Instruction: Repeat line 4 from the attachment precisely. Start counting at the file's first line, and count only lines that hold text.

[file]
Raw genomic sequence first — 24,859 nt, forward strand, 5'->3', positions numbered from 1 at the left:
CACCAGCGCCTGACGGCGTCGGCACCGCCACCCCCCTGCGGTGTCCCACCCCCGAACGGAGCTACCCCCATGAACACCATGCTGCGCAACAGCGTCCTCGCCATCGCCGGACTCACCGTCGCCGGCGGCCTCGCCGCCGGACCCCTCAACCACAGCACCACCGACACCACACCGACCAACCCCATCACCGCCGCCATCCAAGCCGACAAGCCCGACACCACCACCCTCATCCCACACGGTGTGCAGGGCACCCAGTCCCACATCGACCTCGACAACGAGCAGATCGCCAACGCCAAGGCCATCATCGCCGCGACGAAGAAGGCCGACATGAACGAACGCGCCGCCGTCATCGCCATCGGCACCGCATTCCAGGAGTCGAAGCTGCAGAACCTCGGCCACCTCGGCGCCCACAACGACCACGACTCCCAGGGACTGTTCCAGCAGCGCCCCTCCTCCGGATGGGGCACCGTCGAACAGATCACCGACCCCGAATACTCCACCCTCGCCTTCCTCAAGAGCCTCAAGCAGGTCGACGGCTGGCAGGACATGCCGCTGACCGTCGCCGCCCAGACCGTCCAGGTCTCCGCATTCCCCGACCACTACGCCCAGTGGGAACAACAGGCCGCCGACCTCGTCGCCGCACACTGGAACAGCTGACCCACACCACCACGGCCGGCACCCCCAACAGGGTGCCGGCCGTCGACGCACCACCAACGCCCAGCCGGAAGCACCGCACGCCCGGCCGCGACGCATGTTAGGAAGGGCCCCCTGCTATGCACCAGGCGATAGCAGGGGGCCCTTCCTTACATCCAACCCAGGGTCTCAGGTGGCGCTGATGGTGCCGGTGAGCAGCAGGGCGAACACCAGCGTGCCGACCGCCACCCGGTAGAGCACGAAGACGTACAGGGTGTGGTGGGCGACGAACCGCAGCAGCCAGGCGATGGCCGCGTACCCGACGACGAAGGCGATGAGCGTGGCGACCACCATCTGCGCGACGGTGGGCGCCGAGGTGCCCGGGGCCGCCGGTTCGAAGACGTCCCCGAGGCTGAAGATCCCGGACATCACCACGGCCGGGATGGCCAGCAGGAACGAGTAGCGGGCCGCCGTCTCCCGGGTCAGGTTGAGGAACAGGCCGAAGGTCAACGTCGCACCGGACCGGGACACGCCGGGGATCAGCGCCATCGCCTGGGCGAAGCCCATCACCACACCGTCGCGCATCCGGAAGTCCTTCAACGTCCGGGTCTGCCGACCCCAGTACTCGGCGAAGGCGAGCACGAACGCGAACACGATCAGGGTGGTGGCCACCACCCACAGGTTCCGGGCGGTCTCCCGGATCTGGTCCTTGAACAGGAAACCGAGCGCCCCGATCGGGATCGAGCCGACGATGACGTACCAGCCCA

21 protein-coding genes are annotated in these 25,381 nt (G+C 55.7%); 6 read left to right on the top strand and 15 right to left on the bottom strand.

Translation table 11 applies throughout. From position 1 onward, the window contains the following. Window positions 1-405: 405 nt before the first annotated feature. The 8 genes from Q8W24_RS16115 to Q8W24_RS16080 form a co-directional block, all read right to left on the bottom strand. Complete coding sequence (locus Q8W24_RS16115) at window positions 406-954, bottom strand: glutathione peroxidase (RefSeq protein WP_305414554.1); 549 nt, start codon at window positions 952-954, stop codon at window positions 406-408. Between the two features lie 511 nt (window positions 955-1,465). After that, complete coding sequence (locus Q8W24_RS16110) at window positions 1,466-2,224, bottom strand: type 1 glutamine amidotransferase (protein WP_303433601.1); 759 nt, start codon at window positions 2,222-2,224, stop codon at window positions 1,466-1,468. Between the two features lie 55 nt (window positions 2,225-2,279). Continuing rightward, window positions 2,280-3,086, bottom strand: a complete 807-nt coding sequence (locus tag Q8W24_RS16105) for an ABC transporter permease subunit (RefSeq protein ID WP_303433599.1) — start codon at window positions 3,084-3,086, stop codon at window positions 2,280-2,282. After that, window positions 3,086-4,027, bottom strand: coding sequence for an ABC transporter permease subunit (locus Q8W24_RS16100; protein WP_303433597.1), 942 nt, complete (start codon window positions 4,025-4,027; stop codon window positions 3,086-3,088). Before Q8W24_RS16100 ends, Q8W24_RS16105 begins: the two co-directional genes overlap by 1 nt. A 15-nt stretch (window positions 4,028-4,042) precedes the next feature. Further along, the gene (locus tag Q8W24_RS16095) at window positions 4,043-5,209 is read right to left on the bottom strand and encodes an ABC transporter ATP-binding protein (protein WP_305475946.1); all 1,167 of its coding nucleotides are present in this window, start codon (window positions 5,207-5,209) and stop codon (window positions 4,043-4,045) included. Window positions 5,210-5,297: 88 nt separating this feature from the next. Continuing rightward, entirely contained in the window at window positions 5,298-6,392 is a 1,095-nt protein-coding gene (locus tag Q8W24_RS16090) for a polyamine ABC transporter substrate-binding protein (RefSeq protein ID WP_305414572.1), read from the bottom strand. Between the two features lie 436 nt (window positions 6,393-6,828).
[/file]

Translation table 11 applies throughout. From position 1 onward, the window contains the following. Window positions 1-405: 405 nt before the first annotated feature. The 8 genes from Q8W24_RS16115 to Q8W24_RS16080 form a co-directional block, all read right to left on the bottom strand. Complete coding sequence (locus Q8W24_RS16115) at window positions 406-954, bottom strand: glutathione peroxidase (RefSeq protein WP_305414554.1); 549 nt, start codon at window positions 952-954, stop codon at window positions 406-408. Between the two features lie 511 nt (window positions 955-1,465). After that, complete coding sequence (locus Q8W24_RS16110) at window positions 1,466-2,224, bottom strand: type 1 glutamine amidotransferase (protein WP_303433601.1); 759 nt, start codon at window positions 2,222-2,224, stop codon at window positions 1,466-1,468. Between the two features lie 55 nt (window positions 2,225-2,279). Continuing rightward, window positions 2,280-3,086, bottom strand: a complete 807-nt coding sequence (locus tag Q8W24_RS16105) for an ABC transporter permease subunit (RefSeq protein ID WP_303433599.1) — start codon at window positions 3,084-3,086, stop codon at window positions 2,280-2,282. After that, window positions 3,086-4,027, bottom strand: coding sequence for an ABC transporter permease subunit (locus Q8W24_RS16100; protein WP_303433597.1), 942 nt, complete (start codon window positions 4,025-4,027; stop codon window positions 3,086-3,088). Before Q8W24_RS16100 ends, Q8W24_RS16105 begins: the two co-directional genes overlap by 1 nt. A 15-nt stretch (window positions 4,028-4,042) precedes the next feature. Further along, the gene (locus tag Q8W24_RS16095) at window positions 4,043-5,209 is read right to left on the bottom strand and encodes an ABC transporter ATP-binding protein (protein WP_305475946.1); all 1,167 of its coding nucleotides are present in this window, start codon (window positions 5,207-5,209) and stop codon (window positions 4,043-4,045) included. Window positions 5,210-5,297: 88 nt separating this feature from the next. Continuing rightward, entirely contained in the window at window positions 5,298-6,392 is a 1,095-nt protein-coding gene (locus tag Q8W24_RS16090) for a polyamine ABC transporter substrate-binding protein (RefSeq protein ID WP_305414572.1), read from the bottom strand. Between the two features lie 436 nt (window positions 6,393-6,828).